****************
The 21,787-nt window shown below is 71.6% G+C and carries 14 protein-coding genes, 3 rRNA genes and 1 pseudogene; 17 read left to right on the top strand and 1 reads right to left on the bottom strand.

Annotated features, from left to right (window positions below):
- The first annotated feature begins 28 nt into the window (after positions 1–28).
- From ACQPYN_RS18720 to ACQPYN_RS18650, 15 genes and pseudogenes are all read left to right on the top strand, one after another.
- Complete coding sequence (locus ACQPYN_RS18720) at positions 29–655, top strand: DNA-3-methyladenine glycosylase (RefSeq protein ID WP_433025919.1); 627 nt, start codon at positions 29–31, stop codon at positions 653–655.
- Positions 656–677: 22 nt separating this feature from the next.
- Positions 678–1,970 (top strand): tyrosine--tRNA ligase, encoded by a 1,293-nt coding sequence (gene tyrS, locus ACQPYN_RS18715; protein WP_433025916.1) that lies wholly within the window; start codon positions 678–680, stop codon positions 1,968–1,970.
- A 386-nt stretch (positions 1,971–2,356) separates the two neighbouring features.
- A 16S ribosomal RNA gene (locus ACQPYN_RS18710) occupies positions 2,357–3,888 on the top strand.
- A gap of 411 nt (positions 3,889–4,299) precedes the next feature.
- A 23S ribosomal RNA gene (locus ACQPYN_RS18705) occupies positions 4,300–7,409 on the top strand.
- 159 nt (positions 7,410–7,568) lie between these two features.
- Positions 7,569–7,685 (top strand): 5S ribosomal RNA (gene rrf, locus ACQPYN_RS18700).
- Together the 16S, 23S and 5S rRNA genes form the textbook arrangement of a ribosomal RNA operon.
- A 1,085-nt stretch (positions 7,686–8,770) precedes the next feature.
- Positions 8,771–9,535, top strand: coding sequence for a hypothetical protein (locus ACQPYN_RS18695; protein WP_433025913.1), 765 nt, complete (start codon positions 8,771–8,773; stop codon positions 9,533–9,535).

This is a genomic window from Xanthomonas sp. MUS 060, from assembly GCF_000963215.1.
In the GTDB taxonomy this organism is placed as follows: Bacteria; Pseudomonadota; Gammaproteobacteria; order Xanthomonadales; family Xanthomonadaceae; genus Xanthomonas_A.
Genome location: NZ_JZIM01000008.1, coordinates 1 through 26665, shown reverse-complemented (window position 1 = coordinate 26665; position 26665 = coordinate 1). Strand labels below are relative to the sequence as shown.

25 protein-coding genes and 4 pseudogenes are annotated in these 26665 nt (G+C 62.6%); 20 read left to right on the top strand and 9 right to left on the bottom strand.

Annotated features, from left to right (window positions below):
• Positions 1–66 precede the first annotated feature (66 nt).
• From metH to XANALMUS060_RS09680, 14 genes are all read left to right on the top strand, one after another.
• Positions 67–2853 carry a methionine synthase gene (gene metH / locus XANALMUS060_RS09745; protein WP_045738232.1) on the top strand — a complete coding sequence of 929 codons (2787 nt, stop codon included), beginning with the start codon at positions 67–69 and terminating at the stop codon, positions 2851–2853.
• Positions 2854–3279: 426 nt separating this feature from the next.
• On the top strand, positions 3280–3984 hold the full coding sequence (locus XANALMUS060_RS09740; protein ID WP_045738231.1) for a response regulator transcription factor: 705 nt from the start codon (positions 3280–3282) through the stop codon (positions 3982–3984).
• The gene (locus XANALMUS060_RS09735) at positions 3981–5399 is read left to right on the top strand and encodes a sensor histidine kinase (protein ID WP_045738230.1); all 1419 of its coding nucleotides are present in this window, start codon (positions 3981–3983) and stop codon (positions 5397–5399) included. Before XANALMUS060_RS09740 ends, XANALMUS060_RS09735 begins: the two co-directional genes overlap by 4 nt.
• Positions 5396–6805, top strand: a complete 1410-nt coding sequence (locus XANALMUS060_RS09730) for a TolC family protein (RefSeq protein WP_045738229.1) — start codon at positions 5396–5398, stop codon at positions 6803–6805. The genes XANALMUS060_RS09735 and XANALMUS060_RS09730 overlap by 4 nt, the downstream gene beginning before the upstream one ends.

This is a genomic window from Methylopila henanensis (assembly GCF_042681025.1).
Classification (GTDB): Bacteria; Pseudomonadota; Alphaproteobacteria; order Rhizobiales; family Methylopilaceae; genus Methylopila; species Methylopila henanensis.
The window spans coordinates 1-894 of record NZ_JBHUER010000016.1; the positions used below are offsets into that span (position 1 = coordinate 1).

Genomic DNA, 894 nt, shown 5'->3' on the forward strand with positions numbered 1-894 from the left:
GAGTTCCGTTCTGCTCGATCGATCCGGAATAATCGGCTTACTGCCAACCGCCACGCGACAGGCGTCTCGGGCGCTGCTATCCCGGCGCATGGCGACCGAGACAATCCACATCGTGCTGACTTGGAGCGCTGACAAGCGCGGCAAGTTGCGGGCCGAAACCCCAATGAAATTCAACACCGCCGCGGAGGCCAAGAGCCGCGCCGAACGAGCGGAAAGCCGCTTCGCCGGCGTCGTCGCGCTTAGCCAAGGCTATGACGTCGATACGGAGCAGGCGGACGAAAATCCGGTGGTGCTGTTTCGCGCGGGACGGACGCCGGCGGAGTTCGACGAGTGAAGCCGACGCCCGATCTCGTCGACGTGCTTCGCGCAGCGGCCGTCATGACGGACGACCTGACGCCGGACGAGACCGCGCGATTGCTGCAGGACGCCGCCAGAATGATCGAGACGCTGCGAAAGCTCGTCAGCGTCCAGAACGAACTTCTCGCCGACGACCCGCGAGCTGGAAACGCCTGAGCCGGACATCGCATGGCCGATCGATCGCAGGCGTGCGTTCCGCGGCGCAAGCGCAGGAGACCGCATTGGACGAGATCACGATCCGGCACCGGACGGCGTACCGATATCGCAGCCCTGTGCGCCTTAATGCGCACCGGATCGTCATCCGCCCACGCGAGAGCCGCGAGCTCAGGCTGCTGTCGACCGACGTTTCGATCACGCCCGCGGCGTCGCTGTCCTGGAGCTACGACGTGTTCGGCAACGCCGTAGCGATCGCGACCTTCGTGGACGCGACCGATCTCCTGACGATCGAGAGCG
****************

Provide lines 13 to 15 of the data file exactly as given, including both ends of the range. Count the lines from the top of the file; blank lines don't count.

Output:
- Positions 7,569–7,685 (top strand): 5S ribosomal RNA (gene rrf, locus ACQPYN_RS18700).
- Together the 16S, 23S and 5S rRNA genes form the textbook arrangement of a ribosomal RNA operon.
- A 1,085-nt stretch (positions 7,686–8,770) precedes the next feature.